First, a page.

So final post with a summary of TIME & temperature…
Would recommend you don’t fiddle with the temperature, (65.5c) EVEN IF your coffee container is 1/3 out of the water, let it heat up, take a few internal & external temp readings when you stir grounds in with a stainless steel chopstick… the temperature differential will likely be 5c …so put your coffee in the sous vide container from the word go to acclimatise.
Side note: If using a laser dot temp reader, remember it measures the surface of the class not the liquid inside, OR if you open the jar, red dot point at the top …you are measuring the top temp not throughout the jar, it is a guide only
Basically, if making batch (why wouldn’t you)!? the 2 hour time needs consideration due to inserting a big old jar of COLD, fresh poured water (2 litres is more than the atypical capacity of a UK / EU kettle) into a pre-heated bath so maybe allow 1 hour warm up time +2 hrs brew time, up to you, but something to consider if honing timing versus elusive flavours !?? (not enough for me to concern myself with as it has always been smooth & non acidic / lacking in harsh notes commonly associated with hot coffee as the familial comparison.
Secondly, (& bear in mind I used the same proportions & same coffee type each time,… there was negligible difference in taste of the milk & creamed up cold brew product be it 2 hours cooking time or through to 12 (overnight) so don’t leave sleep too much the basic results were nigh on the same (save some time & electrical energy)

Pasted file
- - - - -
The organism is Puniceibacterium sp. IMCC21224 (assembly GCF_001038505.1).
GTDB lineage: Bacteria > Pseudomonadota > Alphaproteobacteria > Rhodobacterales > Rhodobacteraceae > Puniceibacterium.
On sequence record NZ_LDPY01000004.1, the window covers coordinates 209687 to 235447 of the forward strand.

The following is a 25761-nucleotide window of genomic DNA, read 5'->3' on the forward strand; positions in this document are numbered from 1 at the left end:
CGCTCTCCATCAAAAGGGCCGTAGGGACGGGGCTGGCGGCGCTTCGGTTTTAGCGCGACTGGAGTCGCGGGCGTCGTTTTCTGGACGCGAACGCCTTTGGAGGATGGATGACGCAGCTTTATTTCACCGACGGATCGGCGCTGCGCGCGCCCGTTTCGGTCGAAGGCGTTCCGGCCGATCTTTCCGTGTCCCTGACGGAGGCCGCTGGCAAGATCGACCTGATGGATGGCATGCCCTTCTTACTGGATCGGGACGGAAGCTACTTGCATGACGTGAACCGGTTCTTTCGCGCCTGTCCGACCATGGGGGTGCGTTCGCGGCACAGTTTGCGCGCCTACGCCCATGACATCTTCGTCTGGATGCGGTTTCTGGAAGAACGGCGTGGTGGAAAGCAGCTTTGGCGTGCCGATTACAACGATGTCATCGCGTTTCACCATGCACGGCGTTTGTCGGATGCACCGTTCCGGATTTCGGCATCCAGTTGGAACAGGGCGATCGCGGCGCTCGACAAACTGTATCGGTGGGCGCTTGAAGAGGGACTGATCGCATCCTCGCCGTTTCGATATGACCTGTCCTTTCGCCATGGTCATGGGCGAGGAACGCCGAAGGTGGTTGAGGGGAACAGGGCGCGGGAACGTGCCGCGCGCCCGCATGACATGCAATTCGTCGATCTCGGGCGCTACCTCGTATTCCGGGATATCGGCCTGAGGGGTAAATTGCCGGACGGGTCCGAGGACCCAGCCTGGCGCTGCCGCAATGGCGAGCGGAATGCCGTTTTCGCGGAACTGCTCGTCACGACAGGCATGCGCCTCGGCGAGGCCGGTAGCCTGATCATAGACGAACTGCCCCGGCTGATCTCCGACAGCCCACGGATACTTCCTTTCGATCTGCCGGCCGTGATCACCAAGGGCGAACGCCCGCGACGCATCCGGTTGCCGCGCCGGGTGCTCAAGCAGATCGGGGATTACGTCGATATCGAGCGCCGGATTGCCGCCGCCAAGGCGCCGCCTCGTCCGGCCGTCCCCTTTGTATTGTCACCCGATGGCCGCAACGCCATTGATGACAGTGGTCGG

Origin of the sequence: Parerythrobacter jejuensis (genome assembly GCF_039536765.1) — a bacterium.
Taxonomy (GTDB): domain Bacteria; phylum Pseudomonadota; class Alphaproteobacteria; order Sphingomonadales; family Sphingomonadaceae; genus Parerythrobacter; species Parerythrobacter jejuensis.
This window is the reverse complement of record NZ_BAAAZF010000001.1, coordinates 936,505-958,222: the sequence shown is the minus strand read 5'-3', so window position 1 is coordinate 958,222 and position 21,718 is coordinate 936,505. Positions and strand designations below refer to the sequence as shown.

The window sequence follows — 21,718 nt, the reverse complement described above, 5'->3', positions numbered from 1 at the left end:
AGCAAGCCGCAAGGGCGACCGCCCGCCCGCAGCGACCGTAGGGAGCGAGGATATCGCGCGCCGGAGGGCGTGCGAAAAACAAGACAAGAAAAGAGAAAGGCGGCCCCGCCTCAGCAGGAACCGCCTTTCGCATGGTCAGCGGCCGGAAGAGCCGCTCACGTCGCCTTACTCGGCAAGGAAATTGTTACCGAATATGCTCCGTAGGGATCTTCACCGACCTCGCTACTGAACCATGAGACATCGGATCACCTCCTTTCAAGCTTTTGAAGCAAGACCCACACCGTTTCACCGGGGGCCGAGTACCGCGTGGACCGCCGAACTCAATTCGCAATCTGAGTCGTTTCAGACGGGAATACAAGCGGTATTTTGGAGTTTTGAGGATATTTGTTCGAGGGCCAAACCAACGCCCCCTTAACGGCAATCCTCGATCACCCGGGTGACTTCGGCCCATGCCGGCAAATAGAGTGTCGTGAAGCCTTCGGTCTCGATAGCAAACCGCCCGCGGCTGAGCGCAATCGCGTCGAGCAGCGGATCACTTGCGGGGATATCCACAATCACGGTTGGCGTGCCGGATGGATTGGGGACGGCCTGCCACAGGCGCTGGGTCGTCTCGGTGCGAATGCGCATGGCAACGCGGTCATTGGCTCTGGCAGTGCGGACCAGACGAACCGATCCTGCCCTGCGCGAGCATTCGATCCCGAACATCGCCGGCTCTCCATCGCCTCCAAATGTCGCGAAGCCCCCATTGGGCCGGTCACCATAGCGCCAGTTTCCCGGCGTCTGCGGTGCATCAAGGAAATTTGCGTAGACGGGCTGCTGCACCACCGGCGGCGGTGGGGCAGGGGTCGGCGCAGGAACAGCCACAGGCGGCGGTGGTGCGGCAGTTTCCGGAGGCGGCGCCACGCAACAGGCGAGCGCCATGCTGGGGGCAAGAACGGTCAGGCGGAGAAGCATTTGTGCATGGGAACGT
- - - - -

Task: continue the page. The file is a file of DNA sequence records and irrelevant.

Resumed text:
Lastly, again I tried giving a full to the brim stopper cap bottle 24 hrs rest time in the fridge to reduce harsh edges … I didn’t need to whether it was taken once filtered & briefly chilled, or rested sealed for 24 hours, no discernible difference in flavour, acidity etc…
So make of that what you will, my coffee was Colombian Costco Kirkland, pre-ground, cannister that I suddenly remembered had been open for months (really)
Every coffee has different signature notes, & flavour decay potential, so don’t crucify me if you find different, I used the same measurements be it coffee, water, container, condensed milk, evaporated milk, semi skimmed, full fat milk pouring cream, …you get the point.
2 hours will suffice, thereafter if you get caught up in other work, it is going into flavour stasis for at least 12 hours.
If you wish to emulate store bought cold brew then you need either the following…
A dollop or more of whipping cream (if to be drunk on the spot) this is on top of whichever milk you use as standard…
Or for longer term storage in a well chilled fridge (I use a sigg dual wall copper lined flask …lid pref yours of course, several available) & the mix of semi skimmed, condensed, & evap milk, …the condensed gives it “mouth feel” thickness & sweetness associated with a pay through the nose shop bought) …likely you can miss out the evap, but NOT the condensed, it is what makes it familial after all.
Please, don’t be lazy, pour your condensed milk into a sealed non metallic container to keep it in tip top condition, it will add significant cost to the make up of a couple of litres but likely a standard can will suffice just about for the amount I made each time, 397g of carnation or whatever brand sells cheapest if you don’t make it yourself that is
Brands like carnation do caramel cans too, this is NOT a substitute for condensed milk, in fact it doesn’t work very well in anything other than a pour over visual enhancement, due to its gloopiness compared to the stir-ability of condensed milk, & a lot of that caramel flavour is lost to the coffee, so if slurped off the top / edge of the glass, fine, but wasted as a condensed milk replacement I promise you (& considerably more expensive to produce / buy)